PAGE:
Part 1: An Artistic Explosion
- Watch this short video on the Harlem Renaissance from HISTORY.
- As students are watching, they should take notes in response to the following questions:
- What was the Harlem Renaissance?
- What was the goal of the artists of the Harlem Renaissance?
- What different kinds of art by African Americans were prominent during the Harlem Renaissance and who were some of the most famous artists of this time?
- If necessary, define “prominent” for students: most famous or well known.
- What impact did the Great Depression have on the Harlem Renaissance?
- What is the legacy of the Harlem Renaissance?
- If necessary, define “legacy” for students: something that’s been left behind for future generations.
- After watching the video, have students share their responses to the questions.
Part 2: A Closer Look
- In partners, students will examine three artistic works from the Harlem Renaissance to IDENTIFY the major themes often portrayed by Harlem Renaissance artists. (Note: Select from this list the works best suited for your students. Consider their ability to handle difficult topics, reading levels, and prior knowledge on race relations following the Civil War.)
- Students will use this Investigating Art guided questions exercise to analyze each piece of art. There is a separate set of questions for visual art, poems, and music. Use the corresponding graphic organizer(s) based on the artistic works you selected for your students.
Part 3: Themes of the Harlem Renaissance
- After analyzing each artistic work, students will compare the three artistic pieces using this Comparing Art guided questions exercise.
- Once students have finished comparing the artworks, have them develop a list of major themes of the Harlem Renaissance that they noticed. Common themes you may want to address with your students include: the lasting influence of slavery, Black identity, the effects of institutional racism, the dilemmas of performing and writing for elite white audiences, and how to convey the experience of modern black life in the urban North. They can also use these themes for the Legacy of the Harlem Renaissance lesson.
- Have students select one of the themes from your class list about the major themes of the Harlem Renaissance.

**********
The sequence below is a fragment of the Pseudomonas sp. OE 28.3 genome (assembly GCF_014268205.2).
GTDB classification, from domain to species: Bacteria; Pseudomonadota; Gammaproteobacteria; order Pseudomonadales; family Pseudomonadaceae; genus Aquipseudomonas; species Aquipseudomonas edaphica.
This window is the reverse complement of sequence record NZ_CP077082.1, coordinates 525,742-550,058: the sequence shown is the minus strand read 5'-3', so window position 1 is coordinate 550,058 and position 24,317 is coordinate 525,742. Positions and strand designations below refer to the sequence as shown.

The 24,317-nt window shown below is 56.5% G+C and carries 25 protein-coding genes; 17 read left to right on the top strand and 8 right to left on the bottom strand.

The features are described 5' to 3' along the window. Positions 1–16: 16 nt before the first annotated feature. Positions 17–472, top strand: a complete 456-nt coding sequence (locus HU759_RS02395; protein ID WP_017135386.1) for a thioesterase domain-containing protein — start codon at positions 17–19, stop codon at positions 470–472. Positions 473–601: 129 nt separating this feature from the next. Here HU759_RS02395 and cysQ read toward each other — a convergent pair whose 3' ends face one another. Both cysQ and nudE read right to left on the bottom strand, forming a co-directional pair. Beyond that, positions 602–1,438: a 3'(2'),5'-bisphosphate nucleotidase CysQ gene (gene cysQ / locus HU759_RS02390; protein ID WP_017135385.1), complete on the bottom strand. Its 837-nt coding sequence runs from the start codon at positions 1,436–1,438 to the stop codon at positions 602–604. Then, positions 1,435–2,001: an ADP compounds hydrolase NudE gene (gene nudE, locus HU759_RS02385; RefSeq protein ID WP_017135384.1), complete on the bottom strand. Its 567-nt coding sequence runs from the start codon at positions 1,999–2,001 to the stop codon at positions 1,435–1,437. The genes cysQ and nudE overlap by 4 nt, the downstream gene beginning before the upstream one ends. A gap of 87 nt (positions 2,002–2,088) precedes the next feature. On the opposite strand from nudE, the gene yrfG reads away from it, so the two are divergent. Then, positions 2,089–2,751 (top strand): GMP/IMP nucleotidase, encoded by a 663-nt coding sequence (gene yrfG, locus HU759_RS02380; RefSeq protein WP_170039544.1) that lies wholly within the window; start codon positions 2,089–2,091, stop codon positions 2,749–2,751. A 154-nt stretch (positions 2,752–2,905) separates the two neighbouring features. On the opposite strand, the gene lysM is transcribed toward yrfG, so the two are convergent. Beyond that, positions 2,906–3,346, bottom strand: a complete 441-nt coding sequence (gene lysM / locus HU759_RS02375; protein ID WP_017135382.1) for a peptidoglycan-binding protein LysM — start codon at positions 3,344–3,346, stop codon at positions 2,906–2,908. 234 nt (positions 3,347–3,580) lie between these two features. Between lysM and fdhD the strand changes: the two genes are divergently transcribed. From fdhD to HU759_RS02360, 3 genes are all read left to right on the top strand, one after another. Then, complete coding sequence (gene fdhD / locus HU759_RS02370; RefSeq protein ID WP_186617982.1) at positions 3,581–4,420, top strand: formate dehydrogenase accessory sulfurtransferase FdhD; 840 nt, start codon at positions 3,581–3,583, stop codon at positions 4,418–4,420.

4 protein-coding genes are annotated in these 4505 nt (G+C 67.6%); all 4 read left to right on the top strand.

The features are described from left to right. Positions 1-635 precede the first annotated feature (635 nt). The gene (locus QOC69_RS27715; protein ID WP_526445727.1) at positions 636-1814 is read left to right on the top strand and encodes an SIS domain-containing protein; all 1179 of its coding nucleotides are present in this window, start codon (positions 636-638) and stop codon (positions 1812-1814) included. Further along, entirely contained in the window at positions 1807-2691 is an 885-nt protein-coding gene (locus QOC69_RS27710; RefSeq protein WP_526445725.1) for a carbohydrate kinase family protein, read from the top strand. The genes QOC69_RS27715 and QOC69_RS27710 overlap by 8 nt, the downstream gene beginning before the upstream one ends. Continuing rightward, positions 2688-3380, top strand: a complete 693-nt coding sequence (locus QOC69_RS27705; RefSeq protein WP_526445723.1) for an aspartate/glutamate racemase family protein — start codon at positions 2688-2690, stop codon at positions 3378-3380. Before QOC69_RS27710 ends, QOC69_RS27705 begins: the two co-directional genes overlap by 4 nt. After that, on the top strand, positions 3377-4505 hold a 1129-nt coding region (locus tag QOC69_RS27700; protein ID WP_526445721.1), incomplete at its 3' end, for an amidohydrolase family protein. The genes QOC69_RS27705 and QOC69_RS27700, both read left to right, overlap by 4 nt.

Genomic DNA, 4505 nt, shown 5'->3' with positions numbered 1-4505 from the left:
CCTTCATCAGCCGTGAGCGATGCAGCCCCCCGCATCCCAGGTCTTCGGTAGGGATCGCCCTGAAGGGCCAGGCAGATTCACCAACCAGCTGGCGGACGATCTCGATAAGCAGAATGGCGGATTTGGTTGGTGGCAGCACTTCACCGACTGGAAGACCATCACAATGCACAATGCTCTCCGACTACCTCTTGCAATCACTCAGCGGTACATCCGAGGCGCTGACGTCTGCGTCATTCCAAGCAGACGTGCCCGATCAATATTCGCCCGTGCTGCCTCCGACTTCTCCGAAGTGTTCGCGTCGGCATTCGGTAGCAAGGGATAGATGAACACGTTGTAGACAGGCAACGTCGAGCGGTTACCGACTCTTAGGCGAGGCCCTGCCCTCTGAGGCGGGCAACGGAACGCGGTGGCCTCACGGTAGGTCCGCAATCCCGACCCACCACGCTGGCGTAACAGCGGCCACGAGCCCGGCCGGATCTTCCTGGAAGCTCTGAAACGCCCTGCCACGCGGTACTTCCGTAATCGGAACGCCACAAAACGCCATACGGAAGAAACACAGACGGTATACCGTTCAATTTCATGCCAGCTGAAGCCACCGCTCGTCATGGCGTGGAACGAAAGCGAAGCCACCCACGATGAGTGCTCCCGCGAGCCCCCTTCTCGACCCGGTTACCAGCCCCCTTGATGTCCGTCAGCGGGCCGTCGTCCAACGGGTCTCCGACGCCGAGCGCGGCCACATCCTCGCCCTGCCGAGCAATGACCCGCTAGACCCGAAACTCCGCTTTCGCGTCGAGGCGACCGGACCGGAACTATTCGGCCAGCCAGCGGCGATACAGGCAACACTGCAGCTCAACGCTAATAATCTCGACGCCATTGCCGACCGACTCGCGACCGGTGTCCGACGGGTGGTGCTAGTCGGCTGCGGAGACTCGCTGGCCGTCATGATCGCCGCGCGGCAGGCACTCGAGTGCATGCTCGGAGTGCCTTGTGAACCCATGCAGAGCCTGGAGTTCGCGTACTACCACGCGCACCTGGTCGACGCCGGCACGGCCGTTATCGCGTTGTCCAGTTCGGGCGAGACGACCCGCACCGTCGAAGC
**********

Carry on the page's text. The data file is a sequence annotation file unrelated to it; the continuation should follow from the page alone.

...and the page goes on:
- Students then write down a one-sentence statement in response to the question: What do I want to say about this theme?
- For example: If a student selects “Black identity” as the theme on which they want to focus, their response to this question could be “Black is beautiful.”
- Building upon their responses, students create artworks to represent their statements responding to a major theme of the Harlem Renaissance:
- Brainstorm ways to represent the statements. What will be the most important components to convey in the artwork?
- Select a medium for representing the statement, such as poetry, song lyrics, short story, visual art.
- Create the artwork representing the statement.
- Create a classroom gallery:
- Each student presents on the theme they selected and the statement they wanted to make with their art.
- Students explore each other’s artworks and reflect on how they all chose to represent the themes.
Here are some artwork and images to further contextualize the content of the lesson. You can incorporate the images into your lessons or use them to build your own background knowledge.
Please note: Images are available to download only for personal, noncommercial use. For any questions about image rights and reproductions, please contact email@example.com.
In the 1920s, Harlem became a coveted address. The neighborhood in New York City was synonymous with an outpouring of production in the visual arts, music, literature, theater, and dance that some began referring to the creative era as the Harlem Renaissance.
Famous artists of the Harlem Renaissance included: sociologist and historian W.E.B. Du Bois, writers Claude McKay, Langton Hughes, and Zora Neale Hurston, musician Duke Ellington, and entertainer Josephine Baker.These artists strived to express their racial identity and pride.
Jacob Lawrence, an artist of the Harlem Renaissance, believed his paintings were “a portrait of myself, a portrait of my community.” The community he grew up around included artist and mentor Charles Alston and leading philosopher Alain LeRoy Locke.
The people of Harlem and their rich heritage were constant sources of inspiration for Lawrence. The community experience—its triumphs and tragedies, its dreams and disappointments, its pleasures and humility, collectively forged by the Great Migration, the Harlem Renaissance, and the Depression era—lives on in his paintings.
306 Workshop: A collective made up of artists, musicians, and writers who rented studio space at 306 West 141st Street in Harlem during the Harlem Renaissance.
Harlem Renaissance: The largest concentration of African Americans who migrated during the Great Migration moved to Harlem. From the 1910s to mid-1930s, the neighborhood of Harlem in New York City became a hub of African American culture, with an explosion of literature, music, theater, and the arts.
Institutional Racism: A form of racism (prejudice and discrimination based on race and the belief that your own race is superior) in social and political institutions. Specifically, institutional racism is reflected in discriminatory practices, policies, and behaviors within spheres such as economics, the criminal justice system, education, employment, housing, health care, income, and political power.